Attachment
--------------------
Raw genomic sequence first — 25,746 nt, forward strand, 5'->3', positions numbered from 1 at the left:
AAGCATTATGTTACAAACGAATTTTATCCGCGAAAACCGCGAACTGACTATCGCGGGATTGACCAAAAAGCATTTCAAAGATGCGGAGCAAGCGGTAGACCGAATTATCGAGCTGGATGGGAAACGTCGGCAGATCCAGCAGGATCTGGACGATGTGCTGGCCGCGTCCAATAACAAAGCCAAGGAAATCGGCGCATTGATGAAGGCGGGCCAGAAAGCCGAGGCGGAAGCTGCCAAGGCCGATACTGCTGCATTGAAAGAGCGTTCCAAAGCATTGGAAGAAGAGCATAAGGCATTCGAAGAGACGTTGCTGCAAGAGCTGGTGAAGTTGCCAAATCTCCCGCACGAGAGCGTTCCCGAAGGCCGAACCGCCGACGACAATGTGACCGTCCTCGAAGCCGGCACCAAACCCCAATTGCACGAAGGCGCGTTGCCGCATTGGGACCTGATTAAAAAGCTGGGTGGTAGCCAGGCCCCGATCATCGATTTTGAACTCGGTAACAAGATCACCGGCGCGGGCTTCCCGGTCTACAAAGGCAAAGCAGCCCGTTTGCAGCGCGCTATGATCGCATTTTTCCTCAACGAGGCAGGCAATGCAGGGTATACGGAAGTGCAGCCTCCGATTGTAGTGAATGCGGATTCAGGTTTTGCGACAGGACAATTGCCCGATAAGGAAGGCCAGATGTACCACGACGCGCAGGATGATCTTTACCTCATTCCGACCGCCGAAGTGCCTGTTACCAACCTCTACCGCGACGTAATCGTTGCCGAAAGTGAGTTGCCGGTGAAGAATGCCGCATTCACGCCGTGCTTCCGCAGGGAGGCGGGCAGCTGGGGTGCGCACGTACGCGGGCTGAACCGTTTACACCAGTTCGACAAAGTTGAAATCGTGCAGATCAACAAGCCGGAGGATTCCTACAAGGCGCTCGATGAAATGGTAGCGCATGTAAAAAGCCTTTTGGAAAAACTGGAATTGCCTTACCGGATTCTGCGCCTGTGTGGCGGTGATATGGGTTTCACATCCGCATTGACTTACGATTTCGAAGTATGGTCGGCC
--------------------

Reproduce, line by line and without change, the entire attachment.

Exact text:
Raw genomic sequence first — 25,746 nt, forward strand, 5'->3', positions numbered from 1 at the left:
AAGCATTATGTTACAAACGAATTTTATCCGCGAAAACCGCGAACTGACTATCGCGGGATTGACCAAAAAGCATTTCAAAGATGCGGAGCAAGCGGTAGACCGAATTATCGAGCTGGATGGGAAACGTCGGCAGATCCAGCAGGATCTGGACGATGTGCTGGCCGCGTCCAATAACAAAGCCAAGGAAATCGGCGCATTGATGAAGGCGGGCCAGAAAGCCGAGGCGGAAGCTGCCAAGGCCGATACTGCTGCATTGAAAGAGCGTTCCAAAGCATTGGAAGAAGAGCATAAGGCATTCGAAGAGACGTTGCTGCAAGAGCTGGTGAAGTTGCCAAATCTCCCGCACGAGAGCGTTCCCGAAGGCCGAACCGCCGACGACAATGTGACCGTCCTCGAAGCCGGCACCAAACCCCAATTGCACGAAGGCGCGTTGCCGCATTGGGACCTGATTAAAAAGCTGGGTGGTAGCCAGGCCCCGATCATCGATTTTGAACTCGGTAACAAGATCACCGGCGCGGGCTTCCCGGTCTACAAAGGCAAAGCAGCCCGTTTGCAGCGCGCTATGATCGCATTTTTCCTCAACGAGGCAGGCAATGCAGGGTATACGGAAGTGCAGCCTCCGATTGTAGTGAATGCGGATTCAGGTTTTGCGACAGGACAATTGCCCGATAAGGAAGGCCAGATGTACCACGACGCGCAGGATGATCTTTACCTCATTCCGACCGCCGAAGTGCCTGTTACCAACCTCTACCGCGACGTAATCGTTGCCGAAAGTGAGTTGCCGGTGAAGAATGCCGCATTCACGCCGTGCTTCCGCAGGGAGGCGGGCAGCTGGGGTGCGCACGTACGCGGGCTGAACCGTTTACACCAGTTCGACAAAGTTGAAATCGTGCAGATCAACAAGCCGGAGGATTCCTACAAGGCGCTCGATGAAATGGTAGCGCATGTAAAAAGCCTTTTGGAAAAACTGGAATTGCCTTACCGGATTCTGCGCCTGTGTGGCGGTGATATGGGTTTCACATCCGCATTGACTTACGATTTCGAAGTATGGTCGGCC